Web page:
Methinks I’ve managed to reason myself into a corner, so let me try again. Yes, I did find your map of the Java Sea and Augustina’s final resting place, but what I meant by not having the remotest idea where she lies goes to the scale of the map rather than not knowing where she lies relative to that map (i.e., I still couldn’t find her even with her position flagged, given the limitation of scale). Especially in my follow up, however, I could have made my point clearer.
> And, personally, with all due respect, I think the manner of her drifting (and the time she stayed afloat) may have EVERYTHING to do with solving part of her mystery, or the part I am trying to come to terms with at least. >
I was implying now that her position is known, how she got there is less important. I think you’re saying the drift pattern coupled with her time afloat would enable you to pinpoint the point of interception/massacre site more closely, right?
Which brings us to varying interests and perspective. Mine are twofold:
1. Your supposition of the culprit IJN warship not a DD, endorsed by Nuyt, while not off the wall, is IMO not logical for the three-day period historically in question, viz., February 27 through March 1, 1942, during which major Allied fleet units and their DD escorts still survived and were ready to fight. I daresay there were not flotillas of small IJN warships or independent sailers just noodling about the Java Sea unescorted, choice meat for those Allied CAs, CLs, and DDs. A free-ranging, single Japanese minesweeper or like-size vessel makes no sense to me until all Allied warships presenting a threat had been dealt with or chased elsewhere. And make no mistake, until then, the Java Sea was very much a major battleground. The account we have is that the culprit of the massacre was never joined by another warship, so one must conclude nothing smaller than a destroyer. A cruiser would have had one or more DDs in visual distance, and even to a relatively untrained eye is rather larger than a destroyer. Identification problems are usually the function of distance—closer up, the chance of error in ID is substantially less. So, to restate: as of February 27 through March 1, 1942, what other type of IJN warship had comparative freedom of movement, likely in a reconnaissance or mop-up role unsupported by other warships? The Dutch engineer officer claims the culprit was a DD and I must concur. Comment?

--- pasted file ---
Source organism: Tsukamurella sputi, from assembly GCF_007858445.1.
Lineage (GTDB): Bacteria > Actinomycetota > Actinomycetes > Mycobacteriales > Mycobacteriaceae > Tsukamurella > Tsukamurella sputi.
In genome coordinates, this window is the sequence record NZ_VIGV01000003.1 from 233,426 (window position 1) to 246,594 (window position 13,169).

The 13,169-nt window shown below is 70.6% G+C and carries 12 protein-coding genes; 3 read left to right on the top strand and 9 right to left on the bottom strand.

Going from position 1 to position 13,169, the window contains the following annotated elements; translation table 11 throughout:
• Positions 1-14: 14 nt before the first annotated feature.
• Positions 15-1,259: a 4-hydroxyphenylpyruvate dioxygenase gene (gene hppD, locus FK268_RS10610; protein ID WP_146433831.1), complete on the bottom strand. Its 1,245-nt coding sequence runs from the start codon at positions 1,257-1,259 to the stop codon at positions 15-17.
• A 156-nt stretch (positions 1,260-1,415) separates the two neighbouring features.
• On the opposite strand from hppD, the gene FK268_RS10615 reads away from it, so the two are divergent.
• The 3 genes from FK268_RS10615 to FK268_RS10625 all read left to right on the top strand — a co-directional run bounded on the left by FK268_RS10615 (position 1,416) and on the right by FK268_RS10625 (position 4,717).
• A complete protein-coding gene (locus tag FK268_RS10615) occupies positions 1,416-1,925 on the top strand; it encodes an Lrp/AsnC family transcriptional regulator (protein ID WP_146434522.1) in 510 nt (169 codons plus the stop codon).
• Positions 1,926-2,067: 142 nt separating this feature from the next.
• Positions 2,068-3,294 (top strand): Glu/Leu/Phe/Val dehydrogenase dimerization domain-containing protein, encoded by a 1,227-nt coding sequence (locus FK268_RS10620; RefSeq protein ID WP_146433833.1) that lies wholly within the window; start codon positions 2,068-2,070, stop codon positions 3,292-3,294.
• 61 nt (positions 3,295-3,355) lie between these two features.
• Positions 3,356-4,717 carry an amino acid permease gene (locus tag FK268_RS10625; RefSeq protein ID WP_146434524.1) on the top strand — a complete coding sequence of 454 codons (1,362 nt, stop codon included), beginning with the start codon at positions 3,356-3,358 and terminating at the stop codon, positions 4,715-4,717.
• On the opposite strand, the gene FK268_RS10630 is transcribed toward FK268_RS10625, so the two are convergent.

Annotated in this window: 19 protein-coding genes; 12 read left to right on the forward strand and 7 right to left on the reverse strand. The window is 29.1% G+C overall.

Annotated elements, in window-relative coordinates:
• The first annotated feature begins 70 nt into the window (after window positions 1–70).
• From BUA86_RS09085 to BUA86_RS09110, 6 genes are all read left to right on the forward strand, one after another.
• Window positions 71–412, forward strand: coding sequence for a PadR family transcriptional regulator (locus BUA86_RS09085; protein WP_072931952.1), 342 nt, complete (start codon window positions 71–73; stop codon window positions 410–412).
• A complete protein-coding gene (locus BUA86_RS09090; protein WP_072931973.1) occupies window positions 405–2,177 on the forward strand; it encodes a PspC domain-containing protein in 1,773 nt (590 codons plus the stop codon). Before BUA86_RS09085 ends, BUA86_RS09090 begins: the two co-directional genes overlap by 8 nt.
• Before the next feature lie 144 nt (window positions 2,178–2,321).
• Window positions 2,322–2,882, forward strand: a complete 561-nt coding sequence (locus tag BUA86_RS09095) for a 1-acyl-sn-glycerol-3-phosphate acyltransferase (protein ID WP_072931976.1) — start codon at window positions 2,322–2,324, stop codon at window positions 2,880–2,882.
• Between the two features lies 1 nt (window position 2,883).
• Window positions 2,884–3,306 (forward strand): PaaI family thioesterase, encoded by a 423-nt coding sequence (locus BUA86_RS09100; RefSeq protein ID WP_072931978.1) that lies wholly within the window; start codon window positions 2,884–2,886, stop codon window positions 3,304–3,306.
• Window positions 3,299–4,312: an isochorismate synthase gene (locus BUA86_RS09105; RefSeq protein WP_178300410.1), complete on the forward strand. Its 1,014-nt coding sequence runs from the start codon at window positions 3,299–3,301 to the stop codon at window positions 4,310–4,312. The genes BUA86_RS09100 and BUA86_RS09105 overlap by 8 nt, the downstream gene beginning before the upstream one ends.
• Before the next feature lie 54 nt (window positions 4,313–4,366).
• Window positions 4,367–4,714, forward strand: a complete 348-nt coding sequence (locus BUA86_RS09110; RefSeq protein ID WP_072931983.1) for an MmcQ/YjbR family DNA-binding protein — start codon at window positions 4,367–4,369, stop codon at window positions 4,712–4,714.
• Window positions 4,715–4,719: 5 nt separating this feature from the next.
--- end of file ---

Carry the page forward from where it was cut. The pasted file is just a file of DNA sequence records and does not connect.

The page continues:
2. While of minor interest to most readers of this forum, the report of sailors aboard the culprit wielding ‘tommy guns’ is of great interest to me. As I’ve already written, Japanese use of submachine guns during WWII was strictly limited, in most instances to the SNLF. I don’t think even the army paratroopers used them (the first waves of both navy and army paratroops were armed mostly with pistols, which accounts for their ready defeats at the hands of determined enemy infantry and their restricted use by the Japanese). There were light machine guns of the Nambu and Bren patterns in naval service, but no one with any knowledge would mistake these larger MGs for tommy guns (and, again, I can’t imagine someone carrying an LMG leaping any considerable height into a bobbing lifeboat). I think you can see where I’m going here: Is it possible the warship in question was a modified DD, carrying an SNLF unit of undetermined size? Aboard ship, these sailors had regular duties. And as more than one contributor to the forum can recount, they had the reputation for being merciless, being responsible for more than one wartime atrocity. Just the guys to detail for a gruesome task. At least a possibility to rule out.